Desiring nothing for ourselves but the same equal and liberal treatment , to which we think all other persons in a similar situation, are equally entitled, it is our earnest wish that an equal participation in all civil privileges may be obtained for Dissenters of every description, to whom nothing can be objected, besides their religious opinions or practices , and who can give that security for their Civil allegiance which the state ought to require.
That the protestant Dissenters of this country, have always had reason to complain of unjust treatment ie being disqualified to hold offices of Civil Trust or Power, though their behaviour has ever been peaceable, and loyal, and though they can even boast peculiar merit, as friends to the present government.
That it becomes Dissenters, as Men feeling their own disgraceful situation and the opprobrium which that reflects upon the country, to adopt every constitutional method of procuring the redress of their grievances and thus retrieve the honour of the nation.”
In 1786, Shore was a member of the Application Committee that applied to Parliament for the repeal of the Test and Corporation Act and when that motion was defeated, he resigned from his post of High Sheriff in protest
Also in 1786 a young printer called Joseph Gales moved to Sheffield to take over the newspaper. The previous paper had been a local paper and not a very large circulation. Joseph had a vision of a more radical paper, which Samuel was keen to encourage, persuading William Wilberforce to support the paper as that meant the paper was exempt from tax.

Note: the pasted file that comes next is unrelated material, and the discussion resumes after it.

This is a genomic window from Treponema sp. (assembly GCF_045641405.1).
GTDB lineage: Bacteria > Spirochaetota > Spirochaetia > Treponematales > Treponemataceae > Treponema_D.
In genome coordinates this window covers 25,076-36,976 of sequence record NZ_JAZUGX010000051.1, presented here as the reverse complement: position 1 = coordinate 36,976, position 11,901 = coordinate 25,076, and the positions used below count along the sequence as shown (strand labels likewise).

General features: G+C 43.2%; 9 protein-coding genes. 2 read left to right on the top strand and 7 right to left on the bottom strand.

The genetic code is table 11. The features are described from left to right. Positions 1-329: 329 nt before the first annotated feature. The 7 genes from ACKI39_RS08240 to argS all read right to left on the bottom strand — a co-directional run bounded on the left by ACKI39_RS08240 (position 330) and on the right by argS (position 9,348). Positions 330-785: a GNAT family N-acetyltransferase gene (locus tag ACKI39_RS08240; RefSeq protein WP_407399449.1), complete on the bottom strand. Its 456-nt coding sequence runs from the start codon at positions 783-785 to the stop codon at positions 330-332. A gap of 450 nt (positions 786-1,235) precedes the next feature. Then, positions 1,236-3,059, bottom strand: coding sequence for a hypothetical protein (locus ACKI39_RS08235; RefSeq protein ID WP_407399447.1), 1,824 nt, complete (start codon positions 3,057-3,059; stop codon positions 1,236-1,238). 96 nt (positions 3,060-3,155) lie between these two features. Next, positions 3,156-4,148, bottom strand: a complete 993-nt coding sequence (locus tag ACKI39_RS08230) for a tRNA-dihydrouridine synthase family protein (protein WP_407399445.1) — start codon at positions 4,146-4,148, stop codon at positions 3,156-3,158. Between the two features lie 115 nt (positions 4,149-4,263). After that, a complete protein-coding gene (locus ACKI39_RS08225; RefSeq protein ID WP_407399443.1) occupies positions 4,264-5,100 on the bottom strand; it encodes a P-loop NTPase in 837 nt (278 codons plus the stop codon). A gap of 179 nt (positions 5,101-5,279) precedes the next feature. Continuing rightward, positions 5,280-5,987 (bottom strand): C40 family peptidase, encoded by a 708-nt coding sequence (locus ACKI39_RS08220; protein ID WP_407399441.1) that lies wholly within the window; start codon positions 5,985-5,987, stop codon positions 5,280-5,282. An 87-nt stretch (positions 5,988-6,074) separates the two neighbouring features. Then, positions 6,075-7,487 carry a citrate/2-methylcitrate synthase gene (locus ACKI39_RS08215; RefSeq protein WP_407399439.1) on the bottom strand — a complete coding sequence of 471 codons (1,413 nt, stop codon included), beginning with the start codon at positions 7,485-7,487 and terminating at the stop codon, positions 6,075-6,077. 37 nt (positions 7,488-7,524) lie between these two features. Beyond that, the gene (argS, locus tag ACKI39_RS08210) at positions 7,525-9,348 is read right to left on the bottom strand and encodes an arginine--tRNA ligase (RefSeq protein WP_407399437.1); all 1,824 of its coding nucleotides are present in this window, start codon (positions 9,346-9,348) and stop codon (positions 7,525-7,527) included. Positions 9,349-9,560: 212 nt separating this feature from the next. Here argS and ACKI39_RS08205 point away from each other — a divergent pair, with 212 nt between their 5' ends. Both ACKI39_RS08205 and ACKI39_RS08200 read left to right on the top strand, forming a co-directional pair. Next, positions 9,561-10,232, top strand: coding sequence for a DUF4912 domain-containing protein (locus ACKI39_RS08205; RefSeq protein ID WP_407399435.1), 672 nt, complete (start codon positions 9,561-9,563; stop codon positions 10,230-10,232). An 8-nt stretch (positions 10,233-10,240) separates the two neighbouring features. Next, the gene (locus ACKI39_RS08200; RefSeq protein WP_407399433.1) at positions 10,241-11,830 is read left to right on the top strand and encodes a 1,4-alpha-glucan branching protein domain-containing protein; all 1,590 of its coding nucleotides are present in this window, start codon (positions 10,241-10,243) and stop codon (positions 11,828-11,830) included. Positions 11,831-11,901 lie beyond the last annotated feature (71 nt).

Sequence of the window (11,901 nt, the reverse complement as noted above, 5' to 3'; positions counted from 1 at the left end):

In 1787 Sharp, Thomas Clarkson and William Dillwyn formed the Society for the Abolition of the Slave Trade. Influential figures such as John Wesley, Josiah Wedgwood, James Ramsay, and William Smith gave their support to the campaign. Despite pressure from members of the Clapham set Wilberforce held back joining till 1789. Suggestions were made that petitions should be raised across the country.
Samuel and his friends and relatives set up branches of the Society for the Abolition of Slavery across the country. Joseph Gales support with the rising popularity of his paper proved invaluable to publicising their cause.
In Samuel’s personal life after seven years as a widow Samuel married Lydia Flower from Clapham and moved into Meersbrook Hall.
In 1788 Samuel Shore as chairman of the Society for the Abolition of Slavery together with Rev Willkinson, John and William Shore, Mr Tudor, and Mr Watkinson (master cutler) and a Dr. Sutcliffe set up a committee to organise a petition. Copies of the petition for people to sign were set up at Tontine Inn, the Cutlers Hall, and John and William Shore’s bank.
“In thus endeavouring to rescue thousands of their innocent and unoffending Fellow-Creatures (innocent and unoffending at least to the Natives of this Country) from the miseries that are the necessary attendants upon such a commerce, your petitioners are, as men, influenced by the feelings of humanity; as members of a free community, by the true principles of just and equal liberty; and as Christians, by a desire to act consistently with the Spirit of that most excellent religion, which does not confine good will and benevolent actions to a small part of the globe, or to any particular description , or complexion of men, but extends them to the whole human race.
Your Petitioners therefore, humbly solicit this honourable house to proceed to a full and thorough investigation of this important subject: and if the most weighty and urgent reasons cannot be opposed to those advanced by your petitioners; and if those who are more immediately concerned in the question, cannot prove the Slave Trade from Africa to be agreeable to the dictates of humanity, conformable to just ideas of Liberty, and consistent with the precepts of religion, that then this honourable house will take such steps as in their wisdom may be deemed necessary, for the abolition of that inhuman and disgraceful traffic“.